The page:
Life Extension

In the early years of my cardiology practice, I was surprised by the number of men with heart disease who also suffered from impotence. In fact, being incapable of having an erection was the norm rather than the exception after heart attack. In those days, impotence was widely attributed to the psychological depression that often followed heart attack.

But closer questioning often revealed a very different story—men would admit that struggles to achieve an erection usually preceded a heart attack or other cardiac event by one, two, or three years. Back then, the pattern of erectile dysfunction and cardiac disease was so widespread, that most in the medical profession attributed it to simple “aging,” as common as wrinkles and constipation.

Today, we know that a convergence of findings relates male impotence—called erectile dysfunction (ED)—with heart disease. The two conditions are varied expressions of a common phenomenon, and are surprisingly similar. If you have one, you’re likely to have the other.

Powerful clinical and scientific experience suggests a close link between erectile dysfunction and heart disease. Studies like the Health Professionals Follow-up Study have revealed the risk factors for erectile dysfunction to be very similar to those for heart disease. Hypertension, smoking, diabetes, high cholesterol, obesity, and physical inactivity all strongly predict sexual dysfunction in men, as they do heart disease.1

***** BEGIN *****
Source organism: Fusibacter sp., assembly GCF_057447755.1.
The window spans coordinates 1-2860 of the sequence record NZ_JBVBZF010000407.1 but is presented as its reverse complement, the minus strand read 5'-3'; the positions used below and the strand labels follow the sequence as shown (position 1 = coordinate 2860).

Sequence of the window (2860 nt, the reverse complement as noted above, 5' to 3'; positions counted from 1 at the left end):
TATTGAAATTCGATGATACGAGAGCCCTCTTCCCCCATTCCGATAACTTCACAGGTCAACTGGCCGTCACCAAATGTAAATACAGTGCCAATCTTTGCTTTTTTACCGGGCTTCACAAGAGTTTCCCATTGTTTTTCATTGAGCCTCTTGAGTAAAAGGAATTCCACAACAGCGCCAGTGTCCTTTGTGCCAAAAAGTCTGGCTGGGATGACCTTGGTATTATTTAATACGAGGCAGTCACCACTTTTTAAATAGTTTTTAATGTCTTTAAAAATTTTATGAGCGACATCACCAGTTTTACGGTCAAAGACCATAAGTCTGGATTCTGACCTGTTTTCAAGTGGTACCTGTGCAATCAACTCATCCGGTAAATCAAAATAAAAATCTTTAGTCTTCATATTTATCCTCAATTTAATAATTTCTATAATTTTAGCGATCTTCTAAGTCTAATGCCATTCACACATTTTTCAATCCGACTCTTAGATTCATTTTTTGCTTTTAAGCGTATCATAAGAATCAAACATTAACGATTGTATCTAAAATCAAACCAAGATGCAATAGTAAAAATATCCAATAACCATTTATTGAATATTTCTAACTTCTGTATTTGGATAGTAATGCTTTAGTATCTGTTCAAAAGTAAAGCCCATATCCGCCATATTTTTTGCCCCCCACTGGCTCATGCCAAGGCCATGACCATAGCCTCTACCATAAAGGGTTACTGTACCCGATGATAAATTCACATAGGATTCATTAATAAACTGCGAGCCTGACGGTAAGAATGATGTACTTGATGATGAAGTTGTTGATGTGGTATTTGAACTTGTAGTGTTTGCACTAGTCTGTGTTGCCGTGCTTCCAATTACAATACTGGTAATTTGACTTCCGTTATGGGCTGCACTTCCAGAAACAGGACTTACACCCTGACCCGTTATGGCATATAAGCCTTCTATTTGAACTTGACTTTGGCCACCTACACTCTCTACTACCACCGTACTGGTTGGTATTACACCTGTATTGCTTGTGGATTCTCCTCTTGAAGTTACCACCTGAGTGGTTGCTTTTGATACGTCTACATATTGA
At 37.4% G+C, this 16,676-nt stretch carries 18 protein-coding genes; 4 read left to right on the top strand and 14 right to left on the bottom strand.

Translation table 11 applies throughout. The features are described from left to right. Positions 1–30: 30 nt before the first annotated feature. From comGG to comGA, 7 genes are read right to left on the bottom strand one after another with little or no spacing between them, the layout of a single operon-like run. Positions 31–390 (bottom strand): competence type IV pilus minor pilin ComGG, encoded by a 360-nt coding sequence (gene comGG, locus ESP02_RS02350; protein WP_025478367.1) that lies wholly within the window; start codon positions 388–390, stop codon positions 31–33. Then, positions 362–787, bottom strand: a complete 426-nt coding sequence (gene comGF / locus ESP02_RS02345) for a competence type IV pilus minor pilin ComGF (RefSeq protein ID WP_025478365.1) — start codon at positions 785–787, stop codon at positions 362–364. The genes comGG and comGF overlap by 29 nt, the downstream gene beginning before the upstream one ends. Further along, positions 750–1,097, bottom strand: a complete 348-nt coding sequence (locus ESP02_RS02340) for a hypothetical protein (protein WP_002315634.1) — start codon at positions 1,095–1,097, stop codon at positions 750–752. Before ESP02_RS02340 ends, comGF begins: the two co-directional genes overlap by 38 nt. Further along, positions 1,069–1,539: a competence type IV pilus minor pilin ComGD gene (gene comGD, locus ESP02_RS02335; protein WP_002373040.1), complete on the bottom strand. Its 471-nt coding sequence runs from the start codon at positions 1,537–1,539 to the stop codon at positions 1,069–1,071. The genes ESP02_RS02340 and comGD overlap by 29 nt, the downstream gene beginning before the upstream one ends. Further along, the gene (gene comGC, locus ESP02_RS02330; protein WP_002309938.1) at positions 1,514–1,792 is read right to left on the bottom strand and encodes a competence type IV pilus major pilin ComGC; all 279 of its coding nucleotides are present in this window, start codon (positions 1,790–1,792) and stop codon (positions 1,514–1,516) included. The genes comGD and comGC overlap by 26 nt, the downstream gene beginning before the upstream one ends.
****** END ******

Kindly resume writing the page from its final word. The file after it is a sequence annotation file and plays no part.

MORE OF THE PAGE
The Massachusetts Male Aging Study of 1,290 men, aged 40–70 years, has documented the extraordinarily high prevalence of erectile dysfunction among aging men: 50% of men at 50 years of age, and 70% by age 70 have erectile dysfunction.2 Furthermore, a recent Italian study of men with severe heart disease has uncovered an astounding 93% with erectile dysfunction 24 months before their heart attack or onset of heart disease symptoms.3

As many of us failed to recognize years earlier, these studies reveal that erectile dysfunction and coronary disease are, in many respects, one and the same. The risks are identical, the paths to both are largely the same, though the immediate consequences are different.